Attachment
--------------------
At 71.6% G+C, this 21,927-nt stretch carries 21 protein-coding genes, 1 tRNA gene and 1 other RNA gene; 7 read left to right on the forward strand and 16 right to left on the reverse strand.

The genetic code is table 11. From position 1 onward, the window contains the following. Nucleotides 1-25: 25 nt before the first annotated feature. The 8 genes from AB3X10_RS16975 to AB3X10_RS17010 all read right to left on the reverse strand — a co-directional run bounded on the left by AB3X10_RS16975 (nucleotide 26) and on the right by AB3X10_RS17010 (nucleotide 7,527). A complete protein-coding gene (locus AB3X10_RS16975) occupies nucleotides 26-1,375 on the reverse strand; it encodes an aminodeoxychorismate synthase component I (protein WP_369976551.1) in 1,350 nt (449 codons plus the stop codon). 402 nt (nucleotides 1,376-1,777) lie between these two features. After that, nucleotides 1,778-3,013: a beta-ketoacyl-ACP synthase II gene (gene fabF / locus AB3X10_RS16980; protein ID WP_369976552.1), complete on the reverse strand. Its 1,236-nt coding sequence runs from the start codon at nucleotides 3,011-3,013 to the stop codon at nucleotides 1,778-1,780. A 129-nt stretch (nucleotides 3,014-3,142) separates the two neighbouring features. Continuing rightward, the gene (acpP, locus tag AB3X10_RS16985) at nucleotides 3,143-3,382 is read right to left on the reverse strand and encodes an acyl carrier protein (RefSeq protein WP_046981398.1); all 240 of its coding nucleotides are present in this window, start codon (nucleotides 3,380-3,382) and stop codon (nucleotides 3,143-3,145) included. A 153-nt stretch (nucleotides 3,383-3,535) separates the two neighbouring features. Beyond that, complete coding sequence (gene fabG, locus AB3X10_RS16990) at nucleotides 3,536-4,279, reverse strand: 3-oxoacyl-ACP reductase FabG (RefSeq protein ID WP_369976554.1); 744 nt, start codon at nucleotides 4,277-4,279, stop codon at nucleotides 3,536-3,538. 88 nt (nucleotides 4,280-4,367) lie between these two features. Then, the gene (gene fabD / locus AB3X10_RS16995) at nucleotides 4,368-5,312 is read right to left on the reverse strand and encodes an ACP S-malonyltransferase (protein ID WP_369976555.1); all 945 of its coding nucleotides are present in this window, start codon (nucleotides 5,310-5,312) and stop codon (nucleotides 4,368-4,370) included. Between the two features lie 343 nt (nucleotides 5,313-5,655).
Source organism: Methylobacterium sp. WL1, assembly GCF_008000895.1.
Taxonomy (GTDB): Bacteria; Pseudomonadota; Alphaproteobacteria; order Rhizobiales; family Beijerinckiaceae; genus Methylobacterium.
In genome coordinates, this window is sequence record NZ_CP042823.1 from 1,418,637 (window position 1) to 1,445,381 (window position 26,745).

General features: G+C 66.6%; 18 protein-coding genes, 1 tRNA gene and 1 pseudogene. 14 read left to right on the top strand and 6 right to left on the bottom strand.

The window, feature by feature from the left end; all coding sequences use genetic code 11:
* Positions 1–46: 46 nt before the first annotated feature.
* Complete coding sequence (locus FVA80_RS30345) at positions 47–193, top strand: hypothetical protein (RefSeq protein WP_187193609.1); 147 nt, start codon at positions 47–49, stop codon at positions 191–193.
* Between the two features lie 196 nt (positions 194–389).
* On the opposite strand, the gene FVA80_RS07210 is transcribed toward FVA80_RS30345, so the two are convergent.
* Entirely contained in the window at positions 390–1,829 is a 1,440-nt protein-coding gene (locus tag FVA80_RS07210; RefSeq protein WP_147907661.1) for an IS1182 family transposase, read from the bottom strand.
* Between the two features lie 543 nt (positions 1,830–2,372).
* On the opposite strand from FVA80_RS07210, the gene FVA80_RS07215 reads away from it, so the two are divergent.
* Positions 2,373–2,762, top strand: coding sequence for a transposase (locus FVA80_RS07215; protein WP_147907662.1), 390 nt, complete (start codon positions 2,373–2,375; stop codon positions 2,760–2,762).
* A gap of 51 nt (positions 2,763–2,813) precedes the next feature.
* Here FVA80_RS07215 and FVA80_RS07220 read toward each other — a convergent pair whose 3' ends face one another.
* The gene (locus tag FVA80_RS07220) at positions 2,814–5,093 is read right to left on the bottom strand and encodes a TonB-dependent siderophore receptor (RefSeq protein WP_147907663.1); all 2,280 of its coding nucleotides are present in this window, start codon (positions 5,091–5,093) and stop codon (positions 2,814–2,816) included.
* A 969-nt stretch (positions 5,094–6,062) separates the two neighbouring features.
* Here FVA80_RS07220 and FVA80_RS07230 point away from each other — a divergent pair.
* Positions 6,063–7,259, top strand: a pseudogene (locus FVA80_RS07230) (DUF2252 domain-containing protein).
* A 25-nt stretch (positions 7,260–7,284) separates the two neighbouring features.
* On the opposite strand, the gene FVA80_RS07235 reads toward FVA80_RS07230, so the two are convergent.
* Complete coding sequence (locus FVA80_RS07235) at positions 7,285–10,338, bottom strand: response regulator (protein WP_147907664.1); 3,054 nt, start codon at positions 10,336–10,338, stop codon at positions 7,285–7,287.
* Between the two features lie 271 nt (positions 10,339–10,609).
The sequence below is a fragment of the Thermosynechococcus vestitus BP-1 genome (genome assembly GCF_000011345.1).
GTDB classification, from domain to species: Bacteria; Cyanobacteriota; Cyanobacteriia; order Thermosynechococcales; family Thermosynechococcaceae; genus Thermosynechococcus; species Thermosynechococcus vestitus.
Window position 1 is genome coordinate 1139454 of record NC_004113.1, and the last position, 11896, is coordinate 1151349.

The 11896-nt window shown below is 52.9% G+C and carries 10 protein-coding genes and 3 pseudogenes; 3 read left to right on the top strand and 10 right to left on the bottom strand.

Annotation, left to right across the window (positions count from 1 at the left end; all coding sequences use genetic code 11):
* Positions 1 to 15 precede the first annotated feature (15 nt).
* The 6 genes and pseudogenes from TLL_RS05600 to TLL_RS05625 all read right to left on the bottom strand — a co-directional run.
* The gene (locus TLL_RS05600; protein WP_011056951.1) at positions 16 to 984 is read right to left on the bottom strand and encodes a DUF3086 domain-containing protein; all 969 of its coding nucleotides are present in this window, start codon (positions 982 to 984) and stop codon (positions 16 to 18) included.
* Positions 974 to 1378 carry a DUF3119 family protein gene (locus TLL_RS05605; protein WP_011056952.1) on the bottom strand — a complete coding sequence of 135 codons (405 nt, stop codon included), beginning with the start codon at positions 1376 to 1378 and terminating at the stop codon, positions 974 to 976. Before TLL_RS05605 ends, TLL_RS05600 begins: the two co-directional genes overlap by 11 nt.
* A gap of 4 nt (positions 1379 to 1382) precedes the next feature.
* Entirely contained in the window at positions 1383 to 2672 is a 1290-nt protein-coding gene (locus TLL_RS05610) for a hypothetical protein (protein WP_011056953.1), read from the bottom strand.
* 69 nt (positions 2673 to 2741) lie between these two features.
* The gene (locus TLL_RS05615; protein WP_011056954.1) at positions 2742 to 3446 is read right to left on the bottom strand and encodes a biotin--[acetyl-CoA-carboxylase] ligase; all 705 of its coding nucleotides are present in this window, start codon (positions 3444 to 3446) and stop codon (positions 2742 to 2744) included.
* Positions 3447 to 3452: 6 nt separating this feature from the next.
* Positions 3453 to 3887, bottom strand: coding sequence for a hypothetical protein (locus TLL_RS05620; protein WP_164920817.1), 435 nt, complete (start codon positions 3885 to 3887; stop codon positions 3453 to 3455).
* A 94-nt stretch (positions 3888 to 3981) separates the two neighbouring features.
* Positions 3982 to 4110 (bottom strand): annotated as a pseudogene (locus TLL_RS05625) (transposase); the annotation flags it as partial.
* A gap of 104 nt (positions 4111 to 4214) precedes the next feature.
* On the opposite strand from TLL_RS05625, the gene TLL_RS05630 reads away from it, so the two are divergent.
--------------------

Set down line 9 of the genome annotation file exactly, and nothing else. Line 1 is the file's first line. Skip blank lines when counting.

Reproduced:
* Complete coding sequence (locus FVA80_RS30345) at positions 47–193, top strand: hypothetical protein (RefSeq protein WP_187193609.1); 147 nt, start codon at positions 47–49, stop codon at positions 191–193.